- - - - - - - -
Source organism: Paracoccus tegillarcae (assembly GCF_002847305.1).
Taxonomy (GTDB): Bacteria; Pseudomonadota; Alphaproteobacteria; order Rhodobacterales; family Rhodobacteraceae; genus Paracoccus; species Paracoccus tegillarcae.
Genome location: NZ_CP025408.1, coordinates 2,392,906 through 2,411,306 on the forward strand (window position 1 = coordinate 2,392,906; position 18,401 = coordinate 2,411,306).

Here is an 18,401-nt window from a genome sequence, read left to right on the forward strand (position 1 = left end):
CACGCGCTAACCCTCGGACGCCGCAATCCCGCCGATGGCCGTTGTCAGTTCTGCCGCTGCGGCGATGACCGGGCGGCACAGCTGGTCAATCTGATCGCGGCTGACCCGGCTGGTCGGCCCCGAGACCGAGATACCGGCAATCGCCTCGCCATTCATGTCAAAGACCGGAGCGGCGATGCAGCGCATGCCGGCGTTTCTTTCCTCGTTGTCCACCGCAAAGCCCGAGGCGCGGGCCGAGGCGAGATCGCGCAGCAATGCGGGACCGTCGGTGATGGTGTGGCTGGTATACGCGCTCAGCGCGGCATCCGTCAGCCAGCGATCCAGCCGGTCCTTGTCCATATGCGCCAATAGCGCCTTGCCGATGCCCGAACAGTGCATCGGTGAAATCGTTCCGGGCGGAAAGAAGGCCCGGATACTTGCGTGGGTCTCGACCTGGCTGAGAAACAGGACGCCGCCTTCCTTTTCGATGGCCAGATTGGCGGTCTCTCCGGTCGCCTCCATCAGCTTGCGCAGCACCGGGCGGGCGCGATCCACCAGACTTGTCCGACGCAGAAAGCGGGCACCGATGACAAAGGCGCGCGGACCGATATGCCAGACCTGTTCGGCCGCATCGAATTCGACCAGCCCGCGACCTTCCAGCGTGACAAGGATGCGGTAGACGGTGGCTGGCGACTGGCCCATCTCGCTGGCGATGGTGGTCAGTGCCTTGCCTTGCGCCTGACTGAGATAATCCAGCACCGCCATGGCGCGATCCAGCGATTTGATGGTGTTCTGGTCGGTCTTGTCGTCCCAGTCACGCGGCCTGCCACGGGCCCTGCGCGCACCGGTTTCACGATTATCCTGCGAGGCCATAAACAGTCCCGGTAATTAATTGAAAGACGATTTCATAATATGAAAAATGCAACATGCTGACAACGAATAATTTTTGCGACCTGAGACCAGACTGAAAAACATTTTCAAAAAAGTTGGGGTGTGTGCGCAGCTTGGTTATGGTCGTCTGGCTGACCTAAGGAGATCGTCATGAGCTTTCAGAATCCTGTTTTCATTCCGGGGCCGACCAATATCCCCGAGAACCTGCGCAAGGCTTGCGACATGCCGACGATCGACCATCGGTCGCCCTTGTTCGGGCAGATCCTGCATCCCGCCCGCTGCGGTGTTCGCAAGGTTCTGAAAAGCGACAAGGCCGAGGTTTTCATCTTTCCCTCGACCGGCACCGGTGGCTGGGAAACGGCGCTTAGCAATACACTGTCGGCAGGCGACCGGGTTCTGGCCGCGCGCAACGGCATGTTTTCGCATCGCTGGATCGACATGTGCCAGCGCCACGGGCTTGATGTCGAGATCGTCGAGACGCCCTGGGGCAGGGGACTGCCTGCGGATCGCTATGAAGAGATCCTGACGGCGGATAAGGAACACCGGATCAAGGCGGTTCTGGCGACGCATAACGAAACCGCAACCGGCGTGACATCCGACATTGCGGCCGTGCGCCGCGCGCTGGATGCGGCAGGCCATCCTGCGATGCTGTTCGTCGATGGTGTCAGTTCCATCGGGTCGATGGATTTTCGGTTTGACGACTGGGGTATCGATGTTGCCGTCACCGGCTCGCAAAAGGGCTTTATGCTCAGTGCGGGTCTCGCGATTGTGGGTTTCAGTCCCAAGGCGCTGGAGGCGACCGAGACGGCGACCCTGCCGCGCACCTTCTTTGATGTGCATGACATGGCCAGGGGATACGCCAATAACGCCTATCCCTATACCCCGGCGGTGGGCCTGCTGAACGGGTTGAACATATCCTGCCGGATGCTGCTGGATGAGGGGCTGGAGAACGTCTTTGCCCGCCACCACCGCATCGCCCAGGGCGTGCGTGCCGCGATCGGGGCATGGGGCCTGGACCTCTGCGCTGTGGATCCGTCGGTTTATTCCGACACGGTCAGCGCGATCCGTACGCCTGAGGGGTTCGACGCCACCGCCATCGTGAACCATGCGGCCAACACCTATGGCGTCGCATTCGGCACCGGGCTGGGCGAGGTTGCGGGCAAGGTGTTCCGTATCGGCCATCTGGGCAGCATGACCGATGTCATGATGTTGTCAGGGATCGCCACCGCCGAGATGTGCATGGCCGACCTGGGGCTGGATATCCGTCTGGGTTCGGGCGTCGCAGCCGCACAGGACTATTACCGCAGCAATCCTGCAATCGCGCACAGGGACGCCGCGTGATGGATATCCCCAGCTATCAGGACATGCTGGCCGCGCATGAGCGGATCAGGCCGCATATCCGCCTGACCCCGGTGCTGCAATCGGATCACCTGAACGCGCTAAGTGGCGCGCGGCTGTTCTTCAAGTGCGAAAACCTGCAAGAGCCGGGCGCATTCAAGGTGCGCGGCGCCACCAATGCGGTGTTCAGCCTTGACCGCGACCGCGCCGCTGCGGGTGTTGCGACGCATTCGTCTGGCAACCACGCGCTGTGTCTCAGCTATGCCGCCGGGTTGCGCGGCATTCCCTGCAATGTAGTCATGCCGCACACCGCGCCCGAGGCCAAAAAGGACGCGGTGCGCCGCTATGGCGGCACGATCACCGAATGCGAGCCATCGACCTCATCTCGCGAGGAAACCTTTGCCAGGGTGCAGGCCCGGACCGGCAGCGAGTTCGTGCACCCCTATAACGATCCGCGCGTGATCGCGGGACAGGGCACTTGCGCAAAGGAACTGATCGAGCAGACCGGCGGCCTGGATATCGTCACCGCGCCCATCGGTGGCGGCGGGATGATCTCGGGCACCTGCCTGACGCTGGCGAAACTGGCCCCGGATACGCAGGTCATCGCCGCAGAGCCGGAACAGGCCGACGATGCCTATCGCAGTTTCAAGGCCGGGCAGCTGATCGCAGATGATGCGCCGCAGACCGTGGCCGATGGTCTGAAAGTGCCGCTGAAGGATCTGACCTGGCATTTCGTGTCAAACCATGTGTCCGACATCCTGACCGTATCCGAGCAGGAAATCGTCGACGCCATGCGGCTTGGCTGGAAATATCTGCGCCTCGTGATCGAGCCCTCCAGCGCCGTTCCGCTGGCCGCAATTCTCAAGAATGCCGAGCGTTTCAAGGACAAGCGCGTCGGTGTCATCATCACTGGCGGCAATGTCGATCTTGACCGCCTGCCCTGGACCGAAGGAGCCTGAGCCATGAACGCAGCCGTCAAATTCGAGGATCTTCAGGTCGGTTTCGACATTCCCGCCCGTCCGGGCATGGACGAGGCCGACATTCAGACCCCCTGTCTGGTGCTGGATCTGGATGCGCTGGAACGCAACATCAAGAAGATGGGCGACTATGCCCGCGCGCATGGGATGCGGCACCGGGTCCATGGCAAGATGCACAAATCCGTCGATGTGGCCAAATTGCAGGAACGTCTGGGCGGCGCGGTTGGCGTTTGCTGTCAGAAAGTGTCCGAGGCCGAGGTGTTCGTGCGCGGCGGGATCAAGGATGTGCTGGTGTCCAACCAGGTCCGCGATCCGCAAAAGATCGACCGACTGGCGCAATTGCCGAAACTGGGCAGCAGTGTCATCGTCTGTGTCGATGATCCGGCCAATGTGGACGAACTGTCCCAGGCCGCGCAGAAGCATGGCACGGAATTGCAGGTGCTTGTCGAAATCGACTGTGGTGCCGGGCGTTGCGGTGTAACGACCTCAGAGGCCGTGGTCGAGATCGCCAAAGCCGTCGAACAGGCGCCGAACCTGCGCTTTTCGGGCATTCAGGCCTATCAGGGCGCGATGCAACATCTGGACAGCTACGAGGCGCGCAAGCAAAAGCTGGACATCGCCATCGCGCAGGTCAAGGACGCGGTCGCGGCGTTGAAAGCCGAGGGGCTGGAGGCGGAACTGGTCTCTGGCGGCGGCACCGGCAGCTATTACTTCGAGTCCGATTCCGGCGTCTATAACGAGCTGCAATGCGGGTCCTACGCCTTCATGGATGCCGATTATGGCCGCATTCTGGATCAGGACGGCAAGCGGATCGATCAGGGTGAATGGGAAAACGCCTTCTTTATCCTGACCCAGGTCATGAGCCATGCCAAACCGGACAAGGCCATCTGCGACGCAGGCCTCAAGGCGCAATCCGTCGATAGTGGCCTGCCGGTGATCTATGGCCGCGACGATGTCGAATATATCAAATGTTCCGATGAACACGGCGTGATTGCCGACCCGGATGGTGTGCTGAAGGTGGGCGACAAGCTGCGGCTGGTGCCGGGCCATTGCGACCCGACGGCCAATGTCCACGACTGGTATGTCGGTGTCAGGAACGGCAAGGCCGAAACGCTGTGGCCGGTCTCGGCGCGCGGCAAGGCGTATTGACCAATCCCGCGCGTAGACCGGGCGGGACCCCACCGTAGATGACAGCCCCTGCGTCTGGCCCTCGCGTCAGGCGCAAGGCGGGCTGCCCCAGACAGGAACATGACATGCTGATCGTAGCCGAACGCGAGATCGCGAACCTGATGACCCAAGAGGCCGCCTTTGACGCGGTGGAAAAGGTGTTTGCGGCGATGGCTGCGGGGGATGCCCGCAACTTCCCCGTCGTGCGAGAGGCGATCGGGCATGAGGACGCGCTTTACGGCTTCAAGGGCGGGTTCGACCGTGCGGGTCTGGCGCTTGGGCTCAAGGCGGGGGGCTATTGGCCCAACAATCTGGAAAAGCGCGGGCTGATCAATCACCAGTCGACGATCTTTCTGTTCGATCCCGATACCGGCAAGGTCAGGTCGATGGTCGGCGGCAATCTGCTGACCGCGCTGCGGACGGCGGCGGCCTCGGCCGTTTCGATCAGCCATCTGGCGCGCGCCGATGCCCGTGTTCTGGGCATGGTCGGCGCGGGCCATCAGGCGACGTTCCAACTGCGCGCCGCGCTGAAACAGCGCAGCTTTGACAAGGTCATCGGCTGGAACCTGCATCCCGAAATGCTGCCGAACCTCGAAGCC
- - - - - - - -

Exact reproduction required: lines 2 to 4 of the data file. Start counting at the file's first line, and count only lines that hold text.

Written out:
Taxonomy (GTDB): Bacteria; Pseudomonadota; Alphaproteobacteria; order Rhodobacterales; family Rhodobacteraceae; genus Paracoccus; species Paracoccus tegillarcae.
Genome location: NZ_CP025408.1, coordinates 2,392,906 through 2,411,306 on the forward strand (window position 1 = coordinate 2,392,906; position 18,401 = coordinate 2,411,306).

Here is an 18,401-nt window from a genome sequence, read left to right on the forward strand (position 1 = left end):